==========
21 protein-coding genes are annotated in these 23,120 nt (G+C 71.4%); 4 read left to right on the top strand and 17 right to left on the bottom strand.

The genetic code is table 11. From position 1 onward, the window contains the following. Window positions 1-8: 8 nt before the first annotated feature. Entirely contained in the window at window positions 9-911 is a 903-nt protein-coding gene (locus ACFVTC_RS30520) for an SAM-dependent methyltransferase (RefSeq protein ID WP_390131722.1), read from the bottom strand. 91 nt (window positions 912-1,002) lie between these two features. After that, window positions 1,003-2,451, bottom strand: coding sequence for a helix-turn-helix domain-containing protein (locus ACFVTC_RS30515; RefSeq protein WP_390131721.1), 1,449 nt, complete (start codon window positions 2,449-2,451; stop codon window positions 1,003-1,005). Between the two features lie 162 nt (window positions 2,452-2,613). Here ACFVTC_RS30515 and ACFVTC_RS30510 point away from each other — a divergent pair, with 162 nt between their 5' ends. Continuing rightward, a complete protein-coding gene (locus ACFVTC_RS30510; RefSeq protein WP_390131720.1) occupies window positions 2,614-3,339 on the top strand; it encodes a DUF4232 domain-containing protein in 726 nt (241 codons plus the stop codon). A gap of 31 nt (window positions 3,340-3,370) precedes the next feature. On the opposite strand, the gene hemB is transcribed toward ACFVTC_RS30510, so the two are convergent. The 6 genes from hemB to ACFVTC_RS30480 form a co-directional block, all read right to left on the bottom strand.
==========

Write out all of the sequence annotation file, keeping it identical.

21 protein-coding genes are annotated in these 23,120 nt (G+C 71.4%); 4 read left to right on the top strand and 17 right to left on the bottom strand.

The genetic code is table 11. From position 1 onward, the window contains the following. Window positions 1-8: 8 nt before the first annotated feature. Entirely contained in the window at window positions 9-911 is a 903-nt protein-coding gene (locus ACFVTC_RS30520) for an SAM-dependent methyltransferase (RefSeq protein ID WP_390131722.1), read from the bottom strand. 91 nt (window positions 912-1,002) lie between these two features. After that, window positions 1,003-2,451, bottom strand: coding sequence for a helix-turn-helix domain-containing protein (locus ACFVTC_RS30515; RefSeq protein WP_390131721.1), 1,449 nt, complete (start codon window positions 2,449-2,451; stop codon window positions 1,003-1,005). Between the two features lie 162 nt (window positions 2,452-2,613). Here ACFVTC_RS30515 and ACFVTC_RS30510 point away from each other — a divergent pair, with 162 nt between their 5' ends. Continuing rightward, a complete protein-coding gene (locus ACFVTC_RS30510; RefSeq protein WP_390131720.1) occupies window positions 2,614-3,339 on the top strand; it encodes a DUF4232 domain-containing protein in 726 nt (241 codons plus the stop codon). A gap of 31 nt (window positions 3,340-3,370) precedes the next feature. On the opposite strand, the gene hemB is transcribed toward ACFVTC_RS30510, so the two are convergent. The 6 genes from hemB to ACFVTC_RS30480 form a co-directional block, all read right to left on the bottom strand.